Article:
The woman, who Haruko assumes is their teacher, is on the younger side, with blonde hair a bit past her shoulders and olive-green eyes that sit behind the cover of glasses. She wears a traditional kimono, the colour of it a mossy green that compliments the hues of her eyes and skin and hair all in one fell swoop, and has half of her hair pulled into a bun at the back of her head while the rest sits loose. She smiles at them—it's a good smile, the kind that disarms and calms, could assure a person of their safety even as the tip of a kunai dug into the delicate skin of their back.

Well, Haruko thinks, this woman certainly knows what she's doing.

She finds comfort in that.

"Hello, girls," she says. Her voice is controlled and softer than a summer breeze. "What a pleasure to meet you all. My name's Nonou Yakushi, and I'm the kunoichi class teacher here at the Academy."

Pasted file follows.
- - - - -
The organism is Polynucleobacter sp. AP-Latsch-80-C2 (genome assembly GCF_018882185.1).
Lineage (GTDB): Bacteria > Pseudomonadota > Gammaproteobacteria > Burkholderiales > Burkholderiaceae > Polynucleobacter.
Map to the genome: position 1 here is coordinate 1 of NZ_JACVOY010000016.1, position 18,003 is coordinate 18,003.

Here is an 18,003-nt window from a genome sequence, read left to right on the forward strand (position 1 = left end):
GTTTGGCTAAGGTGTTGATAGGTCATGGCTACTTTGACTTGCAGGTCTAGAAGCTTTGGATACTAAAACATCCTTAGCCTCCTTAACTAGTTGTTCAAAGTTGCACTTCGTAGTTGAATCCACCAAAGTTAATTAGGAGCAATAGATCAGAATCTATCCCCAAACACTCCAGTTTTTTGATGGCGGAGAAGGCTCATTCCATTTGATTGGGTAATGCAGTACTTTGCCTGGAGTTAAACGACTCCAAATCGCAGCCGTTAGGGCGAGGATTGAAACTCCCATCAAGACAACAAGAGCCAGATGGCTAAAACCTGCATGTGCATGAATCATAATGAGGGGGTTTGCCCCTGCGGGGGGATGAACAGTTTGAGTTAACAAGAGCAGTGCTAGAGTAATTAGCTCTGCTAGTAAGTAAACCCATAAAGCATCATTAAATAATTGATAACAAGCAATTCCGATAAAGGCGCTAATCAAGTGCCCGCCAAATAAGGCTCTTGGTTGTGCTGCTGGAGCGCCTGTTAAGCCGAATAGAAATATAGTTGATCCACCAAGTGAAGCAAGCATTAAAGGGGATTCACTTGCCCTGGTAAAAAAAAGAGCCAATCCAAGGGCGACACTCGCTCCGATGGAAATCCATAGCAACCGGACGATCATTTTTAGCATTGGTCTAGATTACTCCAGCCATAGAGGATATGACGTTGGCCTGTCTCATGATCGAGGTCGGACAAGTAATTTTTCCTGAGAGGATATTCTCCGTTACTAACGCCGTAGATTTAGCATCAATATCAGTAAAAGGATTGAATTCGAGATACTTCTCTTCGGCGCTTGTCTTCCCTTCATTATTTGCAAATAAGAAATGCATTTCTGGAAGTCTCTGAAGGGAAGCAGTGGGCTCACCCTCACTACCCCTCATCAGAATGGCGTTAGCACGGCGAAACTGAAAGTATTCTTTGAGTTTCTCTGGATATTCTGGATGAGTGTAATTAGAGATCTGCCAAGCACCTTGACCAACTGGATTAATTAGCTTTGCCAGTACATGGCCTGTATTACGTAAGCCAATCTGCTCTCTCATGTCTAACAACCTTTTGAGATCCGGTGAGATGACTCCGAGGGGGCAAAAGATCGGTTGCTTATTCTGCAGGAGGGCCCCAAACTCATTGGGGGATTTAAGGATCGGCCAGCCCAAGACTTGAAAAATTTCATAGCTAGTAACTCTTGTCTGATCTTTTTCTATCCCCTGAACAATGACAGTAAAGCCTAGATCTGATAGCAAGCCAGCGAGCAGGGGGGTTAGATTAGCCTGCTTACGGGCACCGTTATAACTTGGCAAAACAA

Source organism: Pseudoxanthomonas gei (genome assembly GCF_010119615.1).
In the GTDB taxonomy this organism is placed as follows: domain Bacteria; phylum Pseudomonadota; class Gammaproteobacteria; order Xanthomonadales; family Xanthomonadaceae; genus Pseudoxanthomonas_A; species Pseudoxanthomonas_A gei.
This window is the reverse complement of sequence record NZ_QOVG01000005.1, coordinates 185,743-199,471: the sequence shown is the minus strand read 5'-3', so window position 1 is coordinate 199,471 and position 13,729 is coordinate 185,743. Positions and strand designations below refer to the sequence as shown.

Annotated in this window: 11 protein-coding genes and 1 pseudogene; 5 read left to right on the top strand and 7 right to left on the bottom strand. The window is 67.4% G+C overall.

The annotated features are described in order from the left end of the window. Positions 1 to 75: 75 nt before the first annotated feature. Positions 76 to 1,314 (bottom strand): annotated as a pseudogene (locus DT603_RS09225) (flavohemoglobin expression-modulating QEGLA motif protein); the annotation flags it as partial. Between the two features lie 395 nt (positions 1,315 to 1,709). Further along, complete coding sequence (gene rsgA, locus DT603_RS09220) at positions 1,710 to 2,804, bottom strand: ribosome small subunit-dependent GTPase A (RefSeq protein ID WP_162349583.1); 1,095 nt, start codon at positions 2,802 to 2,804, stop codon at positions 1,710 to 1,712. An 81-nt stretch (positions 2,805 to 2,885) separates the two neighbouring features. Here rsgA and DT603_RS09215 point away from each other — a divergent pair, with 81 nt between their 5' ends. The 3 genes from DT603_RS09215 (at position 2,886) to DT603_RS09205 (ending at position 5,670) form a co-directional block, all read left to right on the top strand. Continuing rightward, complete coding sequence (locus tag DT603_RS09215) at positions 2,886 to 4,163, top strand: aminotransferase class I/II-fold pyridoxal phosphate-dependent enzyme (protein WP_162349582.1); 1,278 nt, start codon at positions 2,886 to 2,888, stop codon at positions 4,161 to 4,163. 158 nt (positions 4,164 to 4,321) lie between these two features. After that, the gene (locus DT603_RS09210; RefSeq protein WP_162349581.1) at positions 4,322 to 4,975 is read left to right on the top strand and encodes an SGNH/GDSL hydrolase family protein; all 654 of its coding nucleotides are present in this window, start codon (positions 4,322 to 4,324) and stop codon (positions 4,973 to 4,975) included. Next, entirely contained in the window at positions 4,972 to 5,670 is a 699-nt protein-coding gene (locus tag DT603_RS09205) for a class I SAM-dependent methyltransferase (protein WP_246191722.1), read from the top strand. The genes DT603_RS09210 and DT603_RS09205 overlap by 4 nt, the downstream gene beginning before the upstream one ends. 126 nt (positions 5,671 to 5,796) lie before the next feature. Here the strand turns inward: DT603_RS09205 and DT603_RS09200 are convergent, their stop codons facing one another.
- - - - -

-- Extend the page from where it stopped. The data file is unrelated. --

"Hello, Miss," the class chants.

Haruko tilts her head and watches the woman move behind her desk in measured movements. Nonou reaches down to pull a clipboard from her bag. "I'll start by taking attendance."

Each time a name is called, Haruko sees a hand go up and a high-pitched voice chimes in, "Present!"

"Haruko Maito."

Haruko considers mimicking the rest of the girls. "Hello," she says instead and raises her hand in a wave.

The girls break out in giggles, as if Haruko has done a woefully idiotic thing. How silly of her to answer in a way other than them. What is she thinking? What a loser.